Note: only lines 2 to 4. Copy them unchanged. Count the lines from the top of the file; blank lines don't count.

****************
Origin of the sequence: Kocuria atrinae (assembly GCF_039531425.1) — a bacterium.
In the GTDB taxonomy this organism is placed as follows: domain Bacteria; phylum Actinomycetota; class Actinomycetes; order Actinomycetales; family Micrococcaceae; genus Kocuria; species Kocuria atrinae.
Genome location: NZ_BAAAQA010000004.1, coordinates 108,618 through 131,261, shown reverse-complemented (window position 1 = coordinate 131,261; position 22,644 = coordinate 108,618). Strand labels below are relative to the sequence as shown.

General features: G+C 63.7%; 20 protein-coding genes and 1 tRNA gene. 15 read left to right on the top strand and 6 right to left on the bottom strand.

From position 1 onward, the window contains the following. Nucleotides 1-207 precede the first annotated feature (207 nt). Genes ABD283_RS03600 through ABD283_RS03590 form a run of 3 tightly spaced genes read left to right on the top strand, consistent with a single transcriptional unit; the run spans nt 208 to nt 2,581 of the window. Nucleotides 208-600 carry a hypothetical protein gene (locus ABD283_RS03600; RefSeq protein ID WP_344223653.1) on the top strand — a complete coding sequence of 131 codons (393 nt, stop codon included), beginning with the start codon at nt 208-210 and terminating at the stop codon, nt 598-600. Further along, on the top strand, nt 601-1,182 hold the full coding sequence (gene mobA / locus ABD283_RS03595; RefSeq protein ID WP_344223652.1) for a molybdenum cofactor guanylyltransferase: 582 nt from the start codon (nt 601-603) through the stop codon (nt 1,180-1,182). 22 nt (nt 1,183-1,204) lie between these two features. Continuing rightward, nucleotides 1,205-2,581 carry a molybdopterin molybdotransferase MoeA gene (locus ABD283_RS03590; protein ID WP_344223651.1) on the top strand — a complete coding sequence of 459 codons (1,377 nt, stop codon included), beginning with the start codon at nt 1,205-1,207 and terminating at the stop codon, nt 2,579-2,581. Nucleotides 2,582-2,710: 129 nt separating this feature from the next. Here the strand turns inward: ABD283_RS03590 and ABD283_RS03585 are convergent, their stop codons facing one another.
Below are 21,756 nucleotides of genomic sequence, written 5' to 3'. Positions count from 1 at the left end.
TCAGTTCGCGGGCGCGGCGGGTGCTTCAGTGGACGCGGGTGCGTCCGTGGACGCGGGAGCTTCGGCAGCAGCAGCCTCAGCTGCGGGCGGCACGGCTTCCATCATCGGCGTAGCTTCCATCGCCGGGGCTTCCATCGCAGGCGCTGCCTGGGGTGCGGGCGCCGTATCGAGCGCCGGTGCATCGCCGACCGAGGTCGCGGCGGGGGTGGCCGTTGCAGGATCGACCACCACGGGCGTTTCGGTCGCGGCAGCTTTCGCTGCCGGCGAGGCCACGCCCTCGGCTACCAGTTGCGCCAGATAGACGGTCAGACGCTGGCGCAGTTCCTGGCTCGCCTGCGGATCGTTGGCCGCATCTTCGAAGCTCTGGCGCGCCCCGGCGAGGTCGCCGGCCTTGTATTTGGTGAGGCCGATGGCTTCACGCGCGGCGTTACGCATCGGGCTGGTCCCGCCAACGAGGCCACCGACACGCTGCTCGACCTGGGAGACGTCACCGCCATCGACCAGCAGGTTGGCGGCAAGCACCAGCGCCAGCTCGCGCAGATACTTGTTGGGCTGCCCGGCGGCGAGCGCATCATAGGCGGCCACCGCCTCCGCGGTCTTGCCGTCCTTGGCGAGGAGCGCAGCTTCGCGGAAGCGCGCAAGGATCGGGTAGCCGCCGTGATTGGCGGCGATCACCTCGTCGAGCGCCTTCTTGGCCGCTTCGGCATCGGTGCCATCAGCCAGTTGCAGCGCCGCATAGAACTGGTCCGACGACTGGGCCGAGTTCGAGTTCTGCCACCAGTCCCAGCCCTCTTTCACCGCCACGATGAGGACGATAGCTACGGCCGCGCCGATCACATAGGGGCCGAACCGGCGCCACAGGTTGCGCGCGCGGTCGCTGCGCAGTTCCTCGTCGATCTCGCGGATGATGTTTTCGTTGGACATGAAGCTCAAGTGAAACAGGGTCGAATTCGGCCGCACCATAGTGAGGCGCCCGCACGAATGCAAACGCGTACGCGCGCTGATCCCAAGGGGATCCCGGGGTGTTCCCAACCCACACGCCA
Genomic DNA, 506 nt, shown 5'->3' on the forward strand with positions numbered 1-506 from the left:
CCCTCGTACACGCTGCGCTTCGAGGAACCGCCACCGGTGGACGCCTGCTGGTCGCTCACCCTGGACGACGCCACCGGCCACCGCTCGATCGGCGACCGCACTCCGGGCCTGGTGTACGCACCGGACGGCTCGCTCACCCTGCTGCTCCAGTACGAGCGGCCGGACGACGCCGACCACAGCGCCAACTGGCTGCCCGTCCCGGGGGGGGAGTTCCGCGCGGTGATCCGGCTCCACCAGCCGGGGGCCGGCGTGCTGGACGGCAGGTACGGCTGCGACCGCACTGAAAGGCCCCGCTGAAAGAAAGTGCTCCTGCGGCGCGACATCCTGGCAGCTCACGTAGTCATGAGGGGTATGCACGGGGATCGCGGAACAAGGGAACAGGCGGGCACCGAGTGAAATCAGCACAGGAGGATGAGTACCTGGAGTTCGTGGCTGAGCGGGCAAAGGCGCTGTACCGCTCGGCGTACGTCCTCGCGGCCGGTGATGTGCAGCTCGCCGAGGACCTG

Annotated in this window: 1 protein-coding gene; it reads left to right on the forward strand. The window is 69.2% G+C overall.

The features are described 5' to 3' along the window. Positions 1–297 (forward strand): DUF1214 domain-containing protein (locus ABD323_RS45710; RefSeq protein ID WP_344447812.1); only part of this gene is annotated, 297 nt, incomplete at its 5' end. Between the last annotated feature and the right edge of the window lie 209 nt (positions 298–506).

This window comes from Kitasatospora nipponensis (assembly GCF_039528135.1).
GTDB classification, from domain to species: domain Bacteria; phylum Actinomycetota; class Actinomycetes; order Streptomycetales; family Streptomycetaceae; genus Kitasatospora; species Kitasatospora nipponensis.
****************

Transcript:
In the GTDB taxonomy this organism is placed as follows: domain Bacteria; phylum Actinomycetota; class Actinomycetes; order Actinomycetales; family Micrococcaceae; genus Kocuria; species Kocuria atrinae.
Genome location: NZ_BAAAQA010000004.1, coordinates 108,618 through 131,261, shown reverse-complemented (window position 1 = coordinate 131,261; position 22,644 = coordinate 108,618). Strand labels below are relative to the sequence as shown.

General features: G+C 63.7%; 20 protein-coding genes and 1 tRNA gene. 15 read left to right on the top strand and 6 right to left on the bottom strand.